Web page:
Barnes, Peter 1931–
Barnes, a British film critic, editor, director, and playwright, writes gothic comedies, many of which employ historic settings to caricature modern evils.
The Bewitched was the finest modern play I'd read in years: the most extraordinary, the most theatrical and—yes, but without a single nudge or sidelong glance at the audience—the most pertinent to British society in the 1970s. It imposed itself with the feeling of a classic; but this wasn't only because it spoke, as the greatest Elizabethan and Jacobean plays do, to modern concerns in a seventeenth century accent. I knew I was in the presence of something remarkable because, in scene after scene, it led me over ground no playwright had trodden before, to climax after climax of a daring which defied you to imagine how it could ever be staged. Time and again, it produced the effect which A E Housman called the one infallible test of poetry: it made my scalp prickle with cold excitement.
Another sign of a major work of art is that it should bring together, crystallised within a single image or statement, tendencies which have appeared, apparently unconnected, in other works preceding it. In the literature of the 1830s, for example, there is a strain of apparently groundless terror and foreboding which links works as disparate as Tennyson's 'Locksley Hall', Dickens' Barnaby Rudge and Bulwer-Lytton's Last Days of Pompeii. In Carlyle's French Revolution their vague fears and intimations of apocalypse acquire a focus and name: this, you realise, was the great doom hanging over the early Victorian imagination. Similarly, in the British drama of the 1960s, a new tone of comedy and disillusion seems to raise its head. In the black farce of Joe Orton, the metaphysical wit of Tom Stoppard, the Goyescan horror of Edward Bond's Early Morning and Lear, there is a common note which one could only, at the time, describe loosely as Jacobean—a sense of things falling apart, a bitter delight in their new randomness, an appalled disgust at the superstition and brutality revealed by the collapse of the old order, which brought to mind Ben Jonson, Donne and Webster. By comparison, the playwrights of the 1950s—John Osborne, Arnold Wesker—seemed like survivals from a more confident, neo-Elizabethan age: isolated Raleighs offended by the new era's lack of respect for language, craft, the principle of merit.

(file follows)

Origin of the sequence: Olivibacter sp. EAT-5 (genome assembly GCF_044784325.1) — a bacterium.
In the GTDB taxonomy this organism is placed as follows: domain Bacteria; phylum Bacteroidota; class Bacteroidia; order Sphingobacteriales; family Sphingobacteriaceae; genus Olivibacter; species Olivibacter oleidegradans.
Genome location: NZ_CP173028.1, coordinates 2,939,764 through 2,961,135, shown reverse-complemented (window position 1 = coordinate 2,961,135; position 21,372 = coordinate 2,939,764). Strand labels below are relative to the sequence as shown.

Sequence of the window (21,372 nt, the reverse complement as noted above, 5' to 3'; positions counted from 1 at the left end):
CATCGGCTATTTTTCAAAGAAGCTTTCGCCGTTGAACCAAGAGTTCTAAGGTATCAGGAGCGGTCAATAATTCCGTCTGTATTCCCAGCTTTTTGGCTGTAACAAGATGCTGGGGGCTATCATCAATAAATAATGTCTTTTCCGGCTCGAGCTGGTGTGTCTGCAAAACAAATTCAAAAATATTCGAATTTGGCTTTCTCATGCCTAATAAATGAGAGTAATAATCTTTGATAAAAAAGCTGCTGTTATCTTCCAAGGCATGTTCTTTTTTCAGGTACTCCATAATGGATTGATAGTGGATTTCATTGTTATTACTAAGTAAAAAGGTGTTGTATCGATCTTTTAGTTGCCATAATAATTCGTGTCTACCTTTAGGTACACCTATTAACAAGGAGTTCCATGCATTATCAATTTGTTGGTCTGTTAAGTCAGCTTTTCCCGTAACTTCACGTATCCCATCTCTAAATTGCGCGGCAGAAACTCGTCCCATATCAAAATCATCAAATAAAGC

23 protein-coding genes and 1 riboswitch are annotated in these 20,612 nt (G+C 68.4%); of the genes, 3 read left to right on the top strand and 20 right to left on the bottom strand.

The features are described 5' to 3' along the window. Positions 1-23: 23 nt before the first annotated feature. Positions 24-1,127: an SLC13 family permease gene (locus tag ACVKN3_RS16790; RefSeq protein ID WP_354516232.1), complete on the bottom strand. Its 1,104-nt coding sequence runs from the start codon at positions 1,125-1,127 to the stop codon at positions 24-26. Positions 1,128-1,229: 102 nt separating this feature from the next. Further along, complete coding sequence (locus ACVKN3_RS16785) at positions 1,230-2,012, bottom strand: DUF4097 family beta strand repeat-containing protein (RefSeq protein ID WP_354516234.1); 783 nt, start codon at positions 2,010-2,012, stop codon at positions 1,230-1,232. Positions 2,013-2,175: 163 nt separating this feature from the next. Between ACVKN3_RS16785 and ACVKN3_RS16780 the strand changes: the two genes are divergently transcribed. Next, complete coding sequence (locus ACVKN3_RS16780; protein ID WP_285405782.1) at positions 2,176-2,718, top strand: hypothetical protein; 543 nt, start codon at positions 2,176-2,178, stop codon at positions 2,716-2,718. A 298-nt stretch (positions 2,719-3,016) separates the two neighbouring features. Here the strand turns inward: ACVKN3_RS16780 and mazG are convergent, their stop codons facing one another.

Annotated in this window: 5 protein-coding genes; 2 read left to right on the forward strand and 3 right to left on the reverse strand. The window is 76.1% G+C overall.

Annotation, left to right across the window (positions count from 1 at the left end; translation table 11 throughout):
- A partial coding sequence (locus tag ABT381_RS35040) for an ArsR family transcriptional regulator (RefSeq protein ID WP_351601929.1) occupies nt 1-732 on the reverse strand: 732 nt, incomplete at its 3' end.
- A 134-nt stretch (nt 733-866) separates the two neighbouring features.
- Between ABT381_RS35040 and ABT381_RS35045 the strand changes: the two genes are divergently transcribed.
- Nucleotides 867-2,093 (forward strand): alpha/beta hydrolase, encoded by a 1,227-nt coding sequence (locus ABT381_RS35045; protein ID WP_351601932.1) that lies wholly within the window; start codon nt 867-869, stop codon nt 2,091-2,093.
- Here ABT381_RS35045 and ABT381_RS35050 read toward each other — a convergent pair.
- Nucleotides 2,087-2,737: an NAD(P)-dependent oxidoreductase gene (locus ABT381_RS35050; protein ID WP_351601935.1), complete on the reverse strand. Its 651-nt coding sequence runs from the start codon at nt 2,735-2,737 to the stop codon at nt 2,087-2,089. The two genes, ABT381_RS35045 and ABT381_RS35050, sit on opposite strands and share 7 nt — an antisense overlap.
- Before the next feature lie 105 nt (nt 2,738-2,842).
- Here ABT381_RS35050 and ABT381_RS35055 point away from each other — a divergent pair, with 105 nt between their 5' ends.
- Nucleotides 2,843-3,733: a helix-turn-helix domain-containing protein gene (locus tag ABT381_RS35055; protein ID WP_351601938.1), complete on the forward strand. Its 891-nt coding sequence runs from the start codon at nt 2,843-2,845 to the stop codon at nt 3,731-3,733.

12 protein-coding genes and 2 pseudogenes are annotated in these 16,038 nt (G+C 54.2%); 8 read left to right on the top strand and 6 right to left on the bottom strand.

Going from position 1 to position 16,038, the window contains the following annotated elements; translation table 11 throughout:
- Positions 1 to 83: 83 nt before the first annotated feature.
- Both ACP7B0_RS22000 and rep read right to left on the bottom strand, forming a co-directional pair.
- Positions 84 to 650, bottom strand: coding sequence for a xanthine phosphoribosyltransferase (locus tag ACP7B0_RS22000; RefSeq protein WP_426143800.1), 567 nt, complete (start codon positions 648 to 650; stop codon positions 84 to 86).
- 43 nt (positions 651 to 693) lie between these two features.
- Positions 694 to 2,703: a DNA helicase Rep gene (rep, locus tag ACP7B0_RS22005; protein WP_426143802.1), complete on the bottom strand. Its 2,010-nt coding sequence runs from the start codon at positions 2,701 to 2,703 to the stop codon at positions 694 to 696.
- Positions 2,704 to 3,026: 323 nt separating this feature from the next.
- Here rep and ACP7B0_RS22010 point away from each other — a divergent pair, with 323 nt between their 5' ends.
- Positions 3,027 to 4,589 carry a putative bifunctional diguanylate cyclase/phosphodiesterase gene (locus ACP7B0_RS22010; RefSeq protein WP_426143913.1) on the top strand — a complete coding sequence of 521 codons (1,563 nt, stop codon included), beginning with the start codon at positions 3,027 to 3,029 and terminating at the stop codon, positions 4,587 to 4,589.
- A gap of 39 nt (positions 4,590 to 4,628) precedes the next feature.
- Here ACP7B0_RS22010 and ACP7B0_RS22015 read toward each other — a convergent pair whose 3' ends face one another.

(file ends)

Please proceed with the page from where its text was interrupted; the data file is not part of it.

Peter Barnes gathers all these threads together in The Bewitched. It is a neo-Jacobean play which crystallises, clarifies and pins down what it is that links the Jacobeans and his contemporaries. Partly, it does so by being genuinely Jacobean in thought and texture: only a writer saturated as Barnes is in the language of Jonson, Marston and Middleton (he has taken time out from his own career to edit The Alchemist, The Devil is an Ass and Antonio and Mellida for contemporary audiences) could have produced the brilliant, thorny, fantastic speech of Carlos' courtiers, the two great verse tirades the stammering king speaks in the lucid aftermath of epilepsy. But more than that, it penetrates to the heart of the Jacobean melancholy which is also our own: the discovery that 'the new philosophy casts all in doubt', that the universe is absurd and all the comforting beliefs in which we were reared are frantic constructs to mask this intolerable truth. (pp. 18-19)